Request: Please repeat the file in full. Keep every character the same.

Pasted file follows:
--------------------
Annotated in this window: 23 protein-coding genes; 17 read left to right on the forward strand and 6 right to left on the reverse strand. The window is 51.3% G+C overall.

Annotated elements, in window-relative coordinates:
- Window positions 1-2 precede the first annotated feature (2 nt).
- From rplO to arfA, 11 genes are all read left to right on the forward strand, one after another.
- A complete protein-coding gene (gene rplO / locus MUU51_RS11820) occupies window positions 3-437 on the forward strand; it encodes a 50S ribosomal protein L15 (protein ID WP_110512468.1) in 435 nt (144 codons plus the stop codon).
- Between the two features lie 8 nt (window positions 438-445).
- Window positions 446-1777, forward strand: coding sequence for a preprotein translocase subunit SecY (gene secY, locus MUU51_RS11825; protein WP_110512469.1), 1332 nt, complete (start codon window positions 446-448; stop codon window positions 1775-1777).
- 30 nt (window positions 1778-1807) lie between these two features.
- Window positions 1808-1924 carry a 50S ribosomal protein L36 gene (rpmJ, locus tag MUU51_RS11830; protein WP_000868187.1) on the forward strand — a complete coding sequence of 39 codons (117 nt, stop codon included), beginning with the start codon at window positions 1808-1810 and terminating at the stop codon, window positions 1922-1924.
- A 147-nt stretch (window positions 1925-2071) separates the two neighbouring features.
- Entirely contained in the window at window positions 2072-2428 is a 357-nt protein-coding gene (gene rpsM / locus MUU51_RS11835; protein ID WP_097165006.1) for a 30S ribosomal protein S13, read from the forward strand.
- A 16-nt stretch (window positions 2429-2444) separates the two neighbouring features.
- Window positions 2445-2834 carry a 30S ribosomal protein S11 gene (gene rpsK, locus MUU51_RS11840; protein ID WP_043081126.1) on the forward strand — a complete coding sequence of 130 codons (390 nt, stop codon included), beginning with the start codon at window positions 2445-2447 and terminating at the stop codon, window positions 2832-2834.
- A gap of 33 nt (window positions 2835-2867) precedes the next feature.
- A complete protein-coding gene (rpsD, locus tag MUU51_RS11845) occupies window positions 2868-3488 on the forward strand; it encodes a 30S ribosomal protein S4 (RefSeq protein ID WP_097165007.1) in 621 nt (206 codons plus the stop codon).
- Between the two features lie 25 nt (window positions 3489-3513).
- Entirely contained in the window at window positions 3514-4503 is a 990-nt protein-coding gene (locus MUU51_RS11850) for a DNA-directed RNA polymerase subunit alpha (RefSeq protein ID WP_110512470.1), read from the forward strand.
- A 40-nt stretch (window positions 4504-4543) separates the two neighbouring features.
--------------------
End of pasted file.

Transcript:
Annotated in this window: 23 protein-coding genes; 17 read left to right on the forward strand and 6 right to left on the reverse strand. The window is 51.3% G+C overall.

Annotated elements, in window-relative coordinates:
- Window positions 1-2 precede the first annotated feature (2 nt).
- From rplO to arfA, 11 genes are all read left to right on the forward strand, one after another.
- A complete protein-coding gene (gene rplO / locus MUU51_RS11820) occupies window positions 3-437 on the forward strand; it encodes a 50S ribosomal protein L15 (protein ID WP_110512468.1) in 435 nt (144 codons plus the stop codon).
- Between the two features lie 8 nt (window positions 438-445).
- Window positions 446-1777, forward strand: coding sequence for a preprotein translocase subunit SecY (gene secY, locus MUU51_RS11825; protein WP_110512469.1), 1332 nt, complete (start codon window positions 446-448; stop codon window positions 1775-1777).
- 30 nt (window positions 1778-1807) lie between these two features.
- Window positions 1808-1924 carry a 50S ribosomal protein L36 gene (rpmJ, locus tag MUU51_RS11830; protein WP_000868187.1) on the forward strand — a complete coding sequence of 39 codons (117 nt, stop codon included), beginning with the start codon at window positions 1808-1810 and terminating at the stop codon, window positions 1922-1924.
- A 147-nt stretch (window positions 1925-2071) separates the two neighbouring features.
- Entirely contained in the window at window positions 2072-2428 is a 357-nt protein-coding gene (gene rpsM / locus MUU51_RS11835; protein ID WP_097165006.1) for a 30S ribosomal protein S13, read from the forward strand.
- A 16-nt stretch (window positions 2429-2444) separates the two neighbouring features.
- Window positions 2445-2834 carry a 30S ribosomal protein S11 gene (gene rpsK, locus MUU51_RS11840; protein ID WP_043081126.1) on the forward strand — a complete coding sequence of 130 codons (390 nt, stop codon included), beginning with the start codon at window positions 2445-2447 and terminating at the stop codon, window positions 2832-2834.
- A gap of 33 nt (window positions 2835-2867) precedes the next feature.
- A complete protein-coding gene (rpsD, locus tag MUU51_RS11845) occupies window positions 2868-3488 on the forward strand; it encodes a 30S ribosomal protein S4 (RefSeq protein ID WP_097165007.1) in 621 nt (206 codons plus the stop codon).
- Between the two features lie 25 nt (window positions 3489-3513).
- Entirely contained in the window at window positions 3514-4503 is a 990-nt protein-coding gene (locus MUU51_RS11850) for a DNA-directed RNA polymerase subunit alpha (RefSeq protein ID WP_110512470.1), read from the forward strand.
- A 40-nt stretch (window positions 4504-4543) separates the two neighbouring features.